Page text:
Today’s post draws upon countless other recent articles and blogs and their respective predictions regarding, what’s in store for 2016 when it comes to e-discovery. I have tried to synthesize below, the steps that I believe every litigator should embrace for the coming year.
First, learn the new rules of civil procedure. The amended Federal Rules of Civil Procedure took effect in December 2015. As you all likely know by now, the new rules emphasize cooperation and proportionality. Specifically, the amendments require lawyers to better understand best practices for complying with and participating in their discovery obligations especially in the “E” world (i.e., electronic). With the change in Rules, it is inevitable that the federal decisions will begin to discuss and interpret these rules. We, as lawyers, need to follow and digest those decisions and interpretations and make certain that our client’s do what is necessary to comply with the new Rules and the decisional law on point.
Next, economize without jeopardizing defensibility. Any attorney responsible for a case that involves a large document collection/review/production component has inevitably heard complaints from clients about the cost of that component of litigation. There are, however, ways to defensibly contain costs (i.e., limiting custodians, utilizing key word searches, restricting time frames, utilizing contract attorneys for review, deduplication, deNYSTing, early cases assessment, data analytics…). However, if 2015 taught us anything it was that federal judges in our Circuit are embracing technology assisted review. Look no further than Magistrate Judge Peck’s decision in Rio Tinto PLC v. Vale S.A., (See Magistrate Judge Peck’s Recent Decision on the Use of Predictive Coding and the Cooperative Obligations Involved ) where he endorses this advancement as one of most efficient ways to efficiently review a large volume of data. Judge Peck commented “it is now black letter law that where the producing party wants to utilize TAR for document review, courts will permit it”…and “predictive coding [is] widely accepted for limiting e-discovery to relevant documents and effecting discovery of ESI without an undue burden.” Consider technology assisted review if you need to stay within your litigation budget on high volume cases.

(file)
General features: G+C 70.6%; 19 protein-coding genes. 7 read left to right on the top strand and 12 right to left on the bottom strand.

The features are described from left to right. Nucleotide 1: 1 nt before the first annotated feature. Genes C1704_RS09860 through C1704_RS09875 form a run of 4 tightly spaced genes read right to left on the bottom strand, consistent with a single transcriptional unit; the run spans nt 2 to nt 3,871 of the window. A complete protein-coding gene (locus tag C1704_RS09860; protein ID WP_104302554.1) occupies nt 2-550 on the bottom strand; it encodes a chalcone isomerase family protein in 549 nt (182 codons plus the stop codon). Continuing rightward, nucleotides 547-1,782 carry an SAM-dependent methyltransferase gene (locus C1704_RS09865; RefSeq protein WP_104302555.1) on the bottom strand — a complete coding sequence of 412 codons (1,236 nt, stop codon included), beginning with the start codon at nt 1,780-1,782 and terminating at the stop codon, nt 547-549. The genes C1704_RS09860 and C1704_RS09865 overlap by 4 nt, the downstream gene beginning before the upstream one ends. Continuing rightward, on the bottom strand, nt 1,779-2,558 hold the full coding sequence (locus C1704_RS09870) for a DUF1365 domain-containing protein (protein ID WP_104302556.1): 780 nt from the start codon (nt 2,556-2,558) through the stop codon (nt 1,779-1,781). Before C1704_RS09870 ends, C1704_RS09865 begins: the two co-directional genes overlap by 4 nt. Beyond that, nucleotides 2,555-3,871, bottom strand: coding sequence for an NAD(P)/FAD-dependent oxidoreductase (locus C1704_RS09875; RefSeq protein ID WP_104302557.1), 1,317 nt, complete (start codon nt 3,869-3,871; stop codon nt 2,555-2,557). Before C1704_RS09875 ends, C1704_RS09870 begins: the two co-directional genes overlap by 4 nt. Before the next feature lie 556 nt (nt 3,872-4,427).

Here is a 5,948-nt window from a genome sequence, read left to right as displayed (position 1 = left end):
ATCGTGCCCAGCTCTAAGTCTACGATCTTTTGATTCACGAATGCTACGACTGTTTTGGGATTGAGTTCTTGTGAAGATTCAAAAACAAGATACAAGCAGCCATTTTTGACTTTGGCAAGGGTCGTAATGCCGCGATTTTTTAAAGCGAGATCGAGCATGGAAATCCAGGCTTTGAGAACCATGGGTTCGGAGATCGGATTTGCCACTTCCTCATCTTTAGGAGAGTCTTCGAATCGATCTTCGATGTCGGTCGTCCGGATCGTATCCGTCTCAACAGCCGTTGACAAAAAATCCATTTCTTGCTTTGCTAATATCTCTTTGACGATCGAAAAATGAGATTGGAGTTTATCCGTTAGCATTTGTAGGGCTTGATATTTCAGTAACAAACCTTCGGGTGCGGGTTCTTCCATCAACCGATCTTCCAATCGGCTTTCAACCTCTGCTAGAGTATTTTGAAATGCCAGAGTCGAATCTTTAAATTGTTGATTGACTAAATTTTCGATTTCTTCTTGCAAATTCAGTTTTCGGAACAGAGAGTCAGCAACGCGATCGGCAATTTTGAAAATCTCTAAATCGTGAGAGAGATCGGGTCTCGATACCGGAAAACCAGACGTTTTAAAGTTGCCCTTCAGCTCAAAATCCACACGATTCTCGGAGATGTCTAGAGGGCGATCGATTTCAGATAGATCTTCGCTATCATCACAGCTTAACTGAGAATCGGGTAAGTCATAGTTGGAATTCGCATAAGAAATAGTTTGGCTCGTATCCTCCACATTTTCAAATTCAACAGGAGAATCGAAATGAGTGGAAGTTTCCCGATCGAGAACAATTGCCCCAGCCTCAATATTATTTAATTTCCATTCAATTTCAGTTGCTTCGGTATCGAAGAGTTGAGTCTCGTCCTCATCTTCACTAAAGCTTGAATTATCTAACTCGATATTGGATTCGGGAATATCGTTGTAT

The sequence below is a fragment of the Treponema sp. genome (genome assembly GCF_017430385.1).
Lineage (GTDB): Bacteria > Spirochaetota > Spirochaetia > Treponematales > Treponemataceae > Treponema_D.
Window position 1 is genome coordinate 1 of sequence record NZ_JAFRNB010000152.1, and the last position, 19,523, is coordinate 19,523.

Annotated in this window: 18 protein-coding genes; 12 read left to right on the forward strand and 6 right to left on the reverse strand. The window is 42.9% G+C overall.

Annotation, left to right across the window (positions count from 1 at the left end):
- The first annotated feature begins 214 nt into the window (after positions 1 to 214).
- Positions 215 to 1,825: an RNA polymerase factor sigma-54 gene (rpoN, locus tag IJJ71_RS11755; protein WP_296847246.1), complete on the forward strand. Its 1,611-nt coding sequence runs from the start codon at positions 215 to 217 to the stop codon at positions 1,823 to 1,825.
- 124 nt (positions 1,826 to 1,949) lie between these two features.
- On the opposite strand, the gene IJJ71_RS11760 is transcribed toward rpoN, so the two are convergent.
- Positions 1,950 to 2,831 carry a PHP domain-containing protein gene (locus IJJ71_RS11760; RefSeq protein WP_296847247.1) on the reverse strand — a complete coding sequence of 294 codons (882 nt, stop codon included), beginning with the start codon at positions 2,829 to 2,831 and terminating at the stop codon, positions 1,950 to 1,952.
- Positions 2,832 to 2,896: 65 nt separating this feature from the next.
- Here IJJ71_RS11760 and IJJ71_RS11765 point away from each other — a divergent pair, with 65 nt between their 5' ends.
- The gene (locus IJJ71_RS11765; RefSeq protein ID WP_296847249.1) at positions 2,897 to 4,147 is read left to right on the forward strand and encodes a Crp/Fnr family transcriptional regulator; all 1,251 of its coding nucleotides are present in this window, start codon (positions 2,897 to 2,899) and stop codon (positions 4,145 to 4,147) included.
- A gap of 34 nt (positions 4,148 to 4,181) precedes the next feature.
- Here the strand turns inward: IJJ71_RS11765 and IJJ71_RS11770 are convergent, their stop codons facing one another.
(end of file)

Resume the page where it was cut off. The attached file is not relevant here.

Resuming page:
Third, Stay Abreast of Advances in Technology. As mentioned in past blog posts (See blog Will New York Follow California’s Lead) a number of state ethics opinions and rules are now emphasizing the need for lawyers to possess competence in technology. Specifically, lawyers must demonstrate knowledge of techniques for handling electronically stored information in discovery. At least one federal court has cited California’s formal ethics opinion, suggesting attorneys “should be able to perform” various eDiscovery tasks, including preserving, identifying, collecting, and producing data (either on their own or with guidance of e-Discovery specialists or counsel). I suspect other courts are not far behind. So…no time like the present to get comfortable with e-discovery demands and technology.
Fourth, Understand How Your Corporate Client’s Employees Create and Store Data. I need look no further than my eleven year old to realize I don’t understand the latest devices and apps, or the vast amount of data he can create on those devices and apps. Now, imagine that volume potential on the corporate level! We can no longer take comfort that we collected data from servers, laptops, and mobile devices. Instead, your collection plan must identify any potentially relevant data that exists in atypical formats including, for example, social media (snapchap, facebook, Instagram, etc.), text messages, the cloud, ….Then, our plan must assess how to preserve this information and whether collection is necessary.
Fifth – and Definitely Not Finally — Everyone Should Think About Cyber-Security. With the Cybersecurity Information Sharing Act of 2015 signed into law in December, cybersecurity is no longer just an issue for one’s information technology team. We, as attorneys, must prioritize efforts to make sure our corporate clients are preparing for a potential data breach and informing their employees of steps to take that may safeguard their data.